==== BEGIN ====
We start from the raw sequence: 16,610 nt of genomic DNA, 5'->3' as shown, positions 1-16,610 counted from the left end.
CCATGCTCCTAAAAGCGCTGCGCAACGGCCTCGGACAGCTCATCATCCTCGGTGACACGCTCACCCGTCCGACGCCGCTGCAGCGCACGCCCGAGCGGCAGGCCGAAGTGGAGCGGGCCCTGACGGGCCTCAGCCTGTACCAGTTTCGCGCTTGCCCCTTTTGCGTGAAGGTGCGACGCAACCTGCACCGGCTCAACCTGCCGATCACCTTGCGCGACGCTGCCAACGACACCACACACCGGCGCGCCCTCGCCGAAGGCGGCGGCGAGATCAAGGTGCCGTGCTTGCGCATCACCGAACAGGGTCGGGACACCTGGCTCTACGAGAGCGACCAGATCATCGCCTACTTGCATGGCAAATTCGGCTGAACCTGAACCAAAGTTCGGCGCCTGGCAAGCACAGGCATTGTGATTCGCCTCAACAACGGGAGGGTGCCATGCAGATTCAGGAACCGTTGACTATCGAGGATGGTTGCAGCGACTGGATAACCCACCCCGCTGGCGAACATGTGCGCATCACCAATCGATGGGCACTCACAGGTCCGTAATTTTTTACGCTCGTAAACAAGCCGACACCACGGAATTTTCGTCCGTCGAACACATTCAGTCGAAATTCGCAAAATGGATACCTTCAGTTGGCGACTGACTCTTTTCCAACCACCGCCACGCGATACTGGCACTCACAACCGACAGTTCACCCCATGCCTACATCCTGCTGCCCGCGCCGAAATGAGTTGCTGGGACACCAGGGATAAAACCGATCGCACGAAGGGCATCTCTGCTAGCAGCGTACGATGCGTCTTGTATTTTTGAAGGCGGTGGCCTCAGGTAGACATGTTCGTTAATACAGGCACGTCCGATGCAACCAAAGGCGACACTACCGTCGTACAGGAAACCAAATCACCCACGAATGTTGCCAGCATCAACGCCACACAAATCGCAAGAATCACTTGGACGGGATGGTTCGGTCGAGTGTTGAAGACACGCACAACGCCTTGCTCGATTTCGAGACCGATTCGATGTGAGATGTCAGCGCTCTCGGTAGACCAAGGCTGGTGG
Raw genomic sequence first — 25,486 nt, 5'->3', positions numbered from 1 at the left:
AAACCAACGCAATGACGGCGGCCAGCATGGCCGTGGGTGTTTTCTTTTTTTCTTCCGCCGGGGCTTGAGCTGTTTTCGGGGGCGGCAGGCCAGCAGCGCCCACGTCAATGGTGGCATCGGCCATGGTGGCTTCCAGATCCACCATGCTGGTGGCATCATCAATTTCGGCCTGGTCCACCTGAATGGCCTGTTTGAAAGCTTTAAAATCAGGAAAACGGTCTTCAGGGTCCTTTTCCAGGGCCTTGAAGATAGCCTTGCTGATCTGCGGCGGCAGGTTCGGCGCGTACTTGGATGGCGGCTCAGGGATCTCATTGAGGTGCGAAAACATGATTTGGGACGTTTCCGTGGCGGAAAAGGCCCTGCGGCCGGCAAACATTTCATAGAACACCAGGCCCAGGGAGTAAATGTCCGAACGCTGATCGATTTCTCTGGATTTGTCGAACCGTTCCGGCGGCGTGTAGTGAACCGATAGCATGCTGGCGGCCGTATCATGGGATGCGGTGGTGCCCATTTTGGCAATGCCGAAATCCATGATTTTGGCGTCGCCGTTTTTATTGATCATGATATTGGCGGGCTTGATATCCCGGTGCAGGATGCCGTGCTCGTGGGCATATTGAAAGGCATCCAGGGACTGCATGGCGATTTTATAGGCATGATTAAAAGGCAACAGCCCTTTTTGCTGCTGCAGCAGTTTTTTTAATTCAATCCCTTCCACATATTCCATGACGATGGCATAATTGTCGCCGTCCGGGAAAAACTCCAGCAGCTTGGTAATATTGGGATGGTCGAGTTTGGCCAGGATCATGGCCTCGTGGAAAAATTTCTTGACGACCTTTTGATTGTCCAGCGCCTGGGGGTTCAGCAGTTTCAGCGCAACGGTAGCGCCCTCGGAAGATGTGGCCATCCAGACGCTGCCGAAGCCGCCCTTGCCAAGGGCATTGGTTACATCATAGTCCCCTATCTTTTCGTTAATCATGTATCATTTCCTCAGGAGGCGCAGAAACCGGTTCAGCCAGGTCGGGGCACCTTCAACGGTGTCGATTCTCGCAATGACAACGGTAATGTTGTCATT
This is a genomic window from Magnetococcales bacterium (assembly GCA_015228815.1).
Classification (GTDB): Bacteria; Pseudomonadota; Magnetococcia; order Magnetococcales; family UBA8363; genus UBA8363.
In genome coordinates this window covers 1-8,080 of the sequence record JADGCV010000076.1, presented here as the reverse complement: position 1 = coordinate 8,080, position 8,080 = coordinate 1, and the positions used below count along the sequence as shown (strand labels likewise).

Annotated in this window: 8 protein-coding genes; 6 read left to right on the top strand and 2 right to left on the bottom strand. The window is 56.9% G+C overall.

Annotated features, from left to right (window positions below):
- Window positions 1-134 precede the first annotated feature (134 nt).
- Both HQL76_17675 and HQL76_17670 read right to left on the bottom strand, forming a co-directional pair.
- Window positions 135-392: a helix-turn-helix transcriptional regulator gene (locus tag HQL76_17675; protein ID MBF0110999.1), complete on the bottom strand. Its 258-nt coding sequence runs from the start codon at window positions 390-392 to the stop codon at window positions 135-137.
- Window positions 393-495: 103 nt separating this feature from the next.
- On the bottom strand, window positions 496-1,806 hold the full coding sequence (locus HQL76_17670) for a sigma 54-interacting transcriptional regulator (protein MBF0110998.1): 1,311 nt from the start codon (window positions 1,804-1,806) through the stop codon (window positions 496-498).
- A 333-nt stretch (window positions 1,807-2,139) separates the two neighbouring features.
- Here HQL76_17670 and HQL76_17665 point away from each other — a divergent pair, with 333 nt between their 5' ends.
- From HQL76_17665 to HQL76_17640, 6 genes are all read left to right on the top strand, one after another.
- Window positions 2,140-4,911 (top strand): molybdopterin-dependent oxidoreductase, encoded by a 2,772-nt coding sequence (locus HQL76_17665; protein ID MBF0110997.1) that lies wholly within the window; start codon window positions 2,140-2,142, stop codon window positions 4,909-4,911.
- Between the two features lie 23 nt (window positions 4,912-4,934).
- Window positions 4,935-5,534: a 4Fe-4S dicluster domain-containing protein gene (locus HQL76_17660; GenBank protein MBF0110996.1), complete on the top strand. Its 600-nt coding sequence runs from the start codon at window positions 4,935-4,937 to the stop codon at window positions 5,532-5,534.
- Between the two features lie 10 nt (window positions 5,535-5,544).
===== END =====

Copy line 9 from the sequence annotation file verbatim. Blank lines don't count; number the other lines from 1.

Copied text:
Annotated features, from left to right (window positions below):